Summer Driving Tips

It’s easy to understand how winter driving requires extra care with snow, ice, and heavy rains. But did you know more people are killed in crashes that take place in the summer? In fact, NHTSA reports that there were 9,025 fatal crashes in July and August of 2019. 

With that in mind, we wanted to share 7 simple tips for summer driving. 

Tip #1: Stay up on routine maintenance. It’s always better to prevent problems before they happen in the first place. Follow your oil change schedule, check your lights, and replace damaged wiper blades. Refer to your vehicle’s manual for other periodic maintenance you may need to schedule.  

Tip #2: Make sure you’ve got an emergency kit. Make sure you have a first aid kit, water, a blanket, flares or road triangles, and jumper cables. (Make sure to see other essentials to keep in your car at all times.)

Tip #3: Check your tires. Many preventable crashes happen every year due to issues with tires. Make sure yours are properly inflated. You should have your tires rotated every few months, too. And if your tires’ treads are wearing out, consider if it’s time to replace them.

Tip #4: Keep your car clean. Items that are OK at room temperature might not be OK in a very hot car. Bring items like aerosol cans and batteries inside so they don’t become hazards. It’s also a good opportunity to take out items that could just get messy like snacks, makeup, and kids’ crayons.

Tip #5: Know the dangers of having your kids or pets in a hot car. We all hear these news stories every year. A parent has seemingly forgotten a child in the backseat of a car, with tragic consequences. Anytime there is a change in your family’s routine, pay attention. If you have young children, always double check the backseat of your car when parking. Also, when it gets hot – leave Fido at home. Bottom line: the inside of a parked car can become dangerously hot in very short order. Protect your kids and pets.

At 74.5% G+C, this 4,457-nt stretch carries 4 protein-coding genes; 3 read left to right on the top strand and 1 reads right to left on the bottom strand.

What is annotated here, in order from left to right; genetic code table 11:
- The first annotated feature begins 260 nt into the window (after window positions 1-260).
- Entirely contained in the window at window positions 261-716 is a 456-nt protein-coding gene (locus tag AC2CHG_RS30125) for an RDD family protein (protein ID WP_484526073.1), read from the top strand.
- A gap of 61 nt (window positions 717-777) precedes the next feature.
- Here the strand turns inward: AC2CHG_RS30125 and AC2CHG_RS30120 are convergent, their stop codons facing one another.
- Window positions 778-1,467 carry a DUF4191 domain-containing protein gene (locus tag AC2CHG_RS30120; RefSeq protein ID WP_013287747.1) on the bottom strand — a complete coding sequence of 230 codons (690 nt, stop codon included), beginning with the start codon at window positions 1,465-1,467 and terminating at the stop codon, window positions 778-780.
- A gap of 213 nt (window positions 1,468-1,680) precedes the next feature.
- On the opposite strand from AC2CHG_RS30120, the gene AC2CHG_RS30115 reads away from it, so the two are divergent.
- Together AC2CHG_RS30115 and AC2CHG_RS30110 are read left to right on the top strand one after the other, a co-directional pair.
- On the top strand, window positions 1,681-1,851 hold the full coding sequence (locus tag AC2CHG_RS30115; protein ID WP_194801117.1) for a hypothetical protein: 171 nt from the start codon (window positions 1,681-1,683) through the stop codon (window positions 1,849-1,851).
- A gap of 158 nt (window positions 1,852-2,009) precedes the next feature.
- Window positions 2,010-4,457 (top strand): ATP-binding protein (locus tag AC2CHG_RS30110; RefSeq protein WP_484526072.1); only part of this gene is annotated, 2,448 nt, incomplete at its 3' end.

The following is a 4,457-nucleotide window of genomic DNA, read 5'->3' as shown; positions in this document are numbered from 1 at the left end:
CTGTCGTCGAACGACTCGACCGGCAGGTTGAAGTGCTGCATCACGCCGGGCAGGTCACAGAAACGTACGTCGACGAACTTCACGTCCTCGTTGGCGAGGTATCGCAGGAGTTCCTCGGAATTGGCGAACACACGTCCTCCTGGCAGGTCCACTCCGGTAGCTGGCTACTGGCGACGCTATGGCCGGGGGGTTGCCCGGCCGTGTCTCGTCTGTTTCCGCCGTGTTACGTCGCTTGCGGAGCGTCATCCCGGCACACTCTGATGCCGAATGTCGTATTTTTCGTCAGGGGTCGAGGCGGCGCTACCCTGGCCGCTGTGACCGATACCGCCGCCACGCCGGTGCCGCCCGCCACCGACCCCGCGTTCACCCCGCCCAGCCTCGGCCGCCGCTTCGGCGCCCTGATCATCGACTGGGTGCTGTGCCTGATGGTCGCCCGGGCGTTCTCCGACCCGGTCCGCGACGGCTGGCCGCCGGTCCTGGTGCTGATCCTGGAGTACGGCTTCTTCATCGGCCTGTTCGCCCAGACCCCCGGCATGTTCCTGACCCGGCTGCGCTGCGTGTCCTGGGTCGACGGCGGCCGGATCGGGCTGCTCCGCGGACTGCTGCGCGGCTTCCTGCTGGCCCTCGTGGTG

Tip #6: Keep a pair of sunglasses in your car. We’ve all had the uncomfortable situation of driving home into the sunset and struggling to see the road clearly. Designate a pair of sunglasses to stay in your car at all times for this exact scenario. 

Tip #7: Inspect your car before a road trip. Before hitting the road, make sure your vehicle is up to date with all routine maintenance. Make sure you’ve got extra supplies on hand, particularly if you’ll be driving into some isolated areas. 

We hope these simple tips will help you and your family have a safe summer on the road this year!

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Angela Russell
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